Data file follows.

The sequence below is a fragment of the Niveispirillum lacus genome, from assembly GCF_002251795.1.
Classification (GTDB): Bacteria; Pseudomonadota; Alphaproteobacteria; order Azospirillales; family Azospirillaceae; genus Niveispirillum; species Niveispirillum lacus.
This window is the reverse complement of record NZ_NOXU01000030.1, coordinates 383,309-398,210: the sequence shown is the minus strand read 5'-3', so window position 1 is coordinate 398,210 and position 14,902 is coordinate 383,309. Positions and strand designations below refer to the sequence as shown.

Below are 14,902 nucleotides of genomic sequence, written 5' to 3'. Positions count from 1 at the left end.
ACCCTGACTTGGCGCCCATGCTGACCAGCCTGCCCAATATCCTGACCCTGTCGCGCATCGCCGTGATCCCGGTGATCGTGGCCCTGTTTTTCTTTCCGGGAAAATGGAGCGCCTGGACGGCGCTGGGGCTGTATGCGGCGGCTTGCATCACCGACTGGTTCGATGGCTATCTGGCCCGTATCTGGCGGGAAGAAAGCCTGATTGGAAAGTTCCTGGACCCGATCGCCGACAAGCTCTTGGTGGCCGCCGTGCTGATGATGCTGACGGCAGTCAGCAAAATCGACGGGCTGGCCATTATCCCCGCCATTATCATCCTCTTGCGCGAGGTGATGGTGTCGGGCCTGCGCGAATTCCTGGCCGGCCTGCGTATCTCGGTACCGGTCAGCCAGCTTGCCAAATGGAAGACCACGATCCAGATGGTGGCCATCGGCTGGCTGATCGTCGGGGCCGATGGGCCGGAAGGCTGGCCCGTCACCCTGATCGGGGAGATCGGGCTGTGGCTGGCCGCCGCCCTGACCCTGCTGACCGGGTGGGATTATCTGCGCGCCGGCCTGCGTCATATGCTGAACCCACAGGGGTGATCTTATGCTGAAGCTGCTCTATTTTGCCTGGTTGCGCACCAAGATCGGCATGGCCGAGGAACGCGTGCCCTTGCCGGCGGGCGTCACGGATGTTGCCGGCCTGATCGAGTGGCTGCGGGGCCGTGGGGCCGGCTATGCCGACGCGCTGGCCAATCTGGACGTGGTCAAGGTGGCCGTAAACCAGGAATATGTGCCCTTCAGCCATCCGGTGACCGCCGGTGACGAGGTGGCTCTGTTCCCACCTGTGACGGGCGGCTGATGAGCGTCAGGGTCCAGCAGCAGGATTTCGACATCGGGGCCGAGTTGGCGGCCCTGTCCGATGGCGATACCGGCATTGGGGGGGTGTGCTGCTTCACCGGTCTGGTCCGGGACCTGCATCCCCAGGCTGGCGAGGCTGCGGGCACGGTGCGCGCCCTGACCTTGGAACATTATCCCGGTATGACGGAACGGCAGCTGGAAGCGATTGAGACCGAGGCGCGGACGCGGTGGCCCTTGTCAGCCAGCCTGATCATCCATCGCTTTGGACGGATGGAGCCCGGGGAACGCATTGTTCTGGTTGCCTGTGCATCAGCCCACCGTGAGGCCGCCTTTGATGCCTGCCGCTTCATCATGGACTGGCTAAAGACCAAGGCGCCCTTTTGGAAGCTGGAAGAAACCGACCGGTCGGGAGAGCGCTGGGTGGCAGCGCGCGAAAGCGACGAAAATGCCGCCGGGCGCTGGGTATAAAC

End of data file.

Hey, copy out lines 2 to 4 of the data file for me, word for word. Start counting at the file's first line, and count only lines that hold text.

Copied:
Classification (GTDB): Bacteria; Pseudomonadota; Alphaproteobacteria; order Azospirillales; family Azospirillaceae; genus Niveispirillum; species Niveispirillum lacus.
This window is the reverse complement of record NZ_NOXU01000030.1, coordinates 383,309-398,210: the sequence shown is the minus strand read 5'-3', so window position 1 is coordinate 398,210 and position 14,902 is coordinate 383,309. Positions and strand designations below refer to the sequence as shown.

Below are 14,902 nucleotides of genomic sequence, written 5' to 3'. Positions count from 1 at the left end.